Hong also said he did not supply parts to chaebol out of fear that he could be forced by large businesses to lower prices of bearings.
Hong's concern is widespread among small subcontractors who rely on big businesses for survival.
Park's transition committee has said it is considering introducing stricter punishments for conglomerates that abuse their smaller subcontractors. The move comes as Park has pledged to address what small businesses call "a thorn stuck under their fingernail."
Small businesses will have Park's ear again on how to level the playing field and boost small businesses.
Park is scheduled to receive her first policy briefing from the Small and Medium Business Administration (SMBA), which speaks for small businesses, on Friday along with the defense ministry.
Park has promised to provide customized support to small companies to help them to grow into mid-sized firms. Currently, small businesses with up to 8 billion won in owned capital are entitled to various financial and tax benefits from the government, but once they grow larger, all of the benefits are immediately cut off.
Park has also asked big business leaders to protect the business rights of mom-and-pop stores by staying away from local commercial areas.
"Big businesses should compete with global foreign companies," she said in the tense meeting with the heads of chaebol in December.
The comment could give a boost to efforts to make legislation that would designate business sectors into which only small and medium enterprises could enter.
In recent years, chaebol have encroached on the domestic food market such as tofu and bakeries as they opened their large discount stores and supermarkets in local commercial areas, threatening the livelihood of mom-and-pop stores in traditional markets.
Park has chided heads of chaebol for expanding into businesses that working people and small companies usually do for a living.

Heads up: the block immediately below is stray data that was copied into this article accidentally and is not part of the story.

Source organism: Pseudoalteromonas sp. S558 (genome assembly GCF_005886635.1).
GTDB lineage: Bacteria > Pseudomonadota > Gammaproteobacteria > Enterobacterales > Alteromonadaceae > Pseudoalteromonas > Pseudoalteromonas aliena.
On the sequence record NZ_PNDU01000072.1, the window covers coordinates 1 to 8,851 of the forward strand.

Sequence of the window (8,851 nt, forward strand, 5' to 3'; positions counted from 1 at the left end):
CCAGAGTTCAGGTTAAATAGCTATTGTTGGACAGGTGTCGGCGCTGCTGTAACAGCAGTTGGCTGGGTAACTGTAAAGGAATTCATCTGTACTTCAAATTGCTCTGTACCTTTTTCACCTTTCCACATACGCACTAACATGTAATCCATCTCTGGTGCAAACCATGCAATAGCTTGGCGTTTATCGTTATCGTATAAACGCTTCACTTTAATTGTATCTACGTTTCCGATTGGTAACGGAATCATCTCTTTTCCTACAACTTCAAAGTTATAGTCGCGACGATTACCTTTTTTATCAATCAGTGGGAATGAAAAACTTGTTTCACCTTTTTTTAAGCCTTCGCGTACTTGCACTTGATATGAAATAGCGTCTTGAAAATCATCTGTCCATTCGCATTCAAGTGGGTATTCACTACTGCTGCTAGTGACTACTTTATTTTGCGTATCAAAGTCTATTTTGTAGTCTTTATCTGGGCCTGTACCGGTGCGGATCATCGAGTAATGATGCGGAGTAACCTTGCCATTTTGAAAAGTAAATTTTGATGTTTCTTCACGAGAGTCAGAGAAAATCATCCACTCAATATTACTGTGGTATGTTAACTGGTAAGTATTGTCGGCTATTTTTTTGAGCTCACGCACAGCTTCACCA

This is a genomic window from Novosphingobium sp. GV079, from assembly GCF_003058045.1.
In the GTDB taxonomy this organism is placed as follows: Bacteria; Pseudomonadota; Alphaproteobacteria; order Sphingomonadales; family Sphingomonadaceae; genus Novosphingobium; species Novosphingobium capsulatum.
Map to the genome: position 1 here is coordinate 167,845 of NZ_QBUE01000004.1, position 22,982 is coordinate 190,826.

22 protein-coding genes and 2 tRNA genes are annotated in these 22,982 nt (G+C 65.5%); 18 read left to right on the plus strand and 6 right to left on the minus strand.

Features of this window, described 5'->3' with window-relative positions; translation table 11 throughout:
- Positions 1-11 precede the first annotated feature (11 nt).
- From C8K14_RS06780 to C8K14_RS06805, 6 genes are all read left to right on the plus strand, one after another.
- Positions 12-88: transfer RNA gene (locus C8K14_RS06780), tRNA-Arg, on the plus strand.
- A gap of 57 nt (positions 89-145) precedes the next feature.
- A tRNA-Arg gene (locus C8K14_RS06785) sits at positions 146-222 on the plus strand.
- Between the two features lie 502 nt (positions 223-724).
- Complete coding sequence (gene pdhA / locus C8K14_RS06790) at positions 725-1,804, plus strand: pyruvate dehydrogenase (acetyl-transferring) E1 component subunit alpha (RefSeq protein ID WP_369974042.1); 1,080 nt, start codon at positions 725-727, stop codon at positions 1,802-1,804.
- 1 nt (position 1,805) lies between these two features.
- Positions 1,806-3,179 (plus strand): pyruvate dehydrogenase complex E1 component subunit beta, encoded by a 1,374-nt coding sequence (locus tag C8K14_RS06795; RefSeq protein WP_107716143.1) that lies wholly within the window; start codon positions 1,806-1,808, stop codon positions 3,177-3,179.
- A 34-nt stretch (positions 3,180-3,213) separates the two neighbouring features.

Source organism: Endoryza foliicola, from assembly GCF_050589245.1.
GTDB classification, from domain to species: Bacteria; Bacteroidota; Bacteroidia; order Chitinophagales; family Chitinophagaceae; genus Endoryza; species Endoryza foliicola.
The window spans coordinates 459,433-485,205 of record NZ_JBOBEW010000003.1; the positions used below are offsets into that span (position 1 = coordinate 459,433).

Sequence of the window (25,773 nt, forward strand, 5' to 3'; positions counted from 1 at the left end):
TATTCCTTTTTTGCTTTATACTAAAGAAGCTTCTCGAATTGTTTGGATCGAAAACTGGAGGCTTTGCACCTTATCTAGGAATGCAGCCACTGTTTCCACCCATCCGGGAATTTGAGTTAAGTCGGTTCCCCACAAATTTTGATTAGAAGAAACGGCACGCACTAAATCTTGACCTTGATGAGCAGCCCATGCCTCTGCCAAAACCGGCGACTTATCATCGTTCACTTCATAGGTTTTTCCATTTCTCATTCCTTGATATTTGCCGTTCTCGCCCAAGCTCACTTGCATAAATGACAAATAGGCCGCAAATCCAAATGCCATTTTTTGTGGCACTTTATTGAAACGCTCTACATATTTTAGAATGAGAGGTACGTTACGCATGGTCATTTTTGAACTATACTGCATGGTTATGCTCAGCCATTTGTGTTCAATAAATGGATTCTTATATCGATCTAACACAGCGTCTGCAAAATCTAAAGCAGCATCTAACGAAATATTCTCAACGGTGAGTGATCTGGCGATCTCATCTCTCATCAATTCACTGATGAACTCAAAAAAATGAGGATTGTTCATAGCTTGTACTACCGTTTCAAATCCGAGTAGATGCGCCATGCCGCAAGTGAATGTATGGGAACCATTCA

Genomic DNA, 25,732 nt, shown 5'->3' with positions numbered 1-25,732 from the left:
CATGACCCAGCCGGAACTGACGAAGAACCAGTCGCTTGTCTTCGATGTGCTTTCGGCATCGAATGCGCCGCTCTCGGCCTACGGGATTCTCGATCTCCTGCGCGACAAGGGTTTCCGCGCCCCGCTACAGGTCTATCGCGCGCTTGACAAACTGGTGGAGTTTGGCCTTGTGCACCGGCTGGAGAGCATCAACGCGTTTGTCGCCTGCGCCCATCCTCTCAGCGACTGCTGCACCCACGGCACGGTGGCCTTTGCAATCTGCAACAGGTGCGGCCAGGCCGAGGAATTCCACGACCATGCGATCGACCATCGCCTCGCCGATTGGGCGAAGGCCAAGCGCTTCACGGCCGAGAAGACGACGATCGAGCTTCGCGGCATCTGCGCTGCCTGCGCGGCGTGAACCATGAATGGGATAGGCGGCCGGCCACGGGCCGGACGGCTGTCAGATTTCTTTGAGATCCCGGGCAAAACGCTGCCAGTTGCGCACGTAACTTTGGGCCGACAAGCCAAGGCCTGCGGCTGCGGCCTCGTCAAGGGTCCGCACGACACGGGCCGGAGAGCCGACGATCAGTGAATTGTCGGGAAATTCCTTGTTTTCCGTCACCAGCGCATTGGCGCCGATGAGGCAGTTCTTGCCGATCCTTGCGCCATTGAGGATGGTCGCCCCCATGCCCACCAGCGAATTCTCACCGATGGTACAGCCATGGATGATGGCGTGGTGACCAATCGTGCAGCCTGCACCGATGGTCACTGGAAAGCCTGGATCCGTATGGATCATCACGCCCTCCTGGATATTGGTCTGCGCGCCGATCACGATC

Amid public backlash, Hotel Shilla Co., an affiliate of Samsung Group, has sold its stake in its bakery business, and Hyundai Department has announced its plan to sell off its bakery brand.
SK Networks Co., a unit of SK Group that runs gas stations, convenience stores as well as oversees resources development projects, has also dropped its businesses for school uniforms and wine distribution.
On Wednesday, Park told business representatives at the Korea Chamber of Commerce and Industry that she would improve the business environment and review business regulations so as to help firms overcome the economic crisis.
"The new (incoming) government considers 'warm growth' to be a key aim that allows the warmth of growth to spread evenly across our society," Park said.
- S. Korean consumer firms set to bask in China's economic recovery
- Korean economy feared to slip into low growth
- Korea seen to tighten macro-prudential steps amid won's gain
- (News Focus) Samsung to face challenges over looming leadership change
- Lee wraps up last overseas trip with focus on economic projects
- Real challenges ahead for China's new leadership
- China's power shift both boon and risk to S. Korean economy
- Experts sound alarm bells for S. Korea's high household debt
- Presidential candidates double down on chaebol reform
- Next year's budget focused on boosting economy
- S. Korea's credit ratings return to pre-crisis levels
- Political parties pledge 'economic democratization'
Home > Business > Industry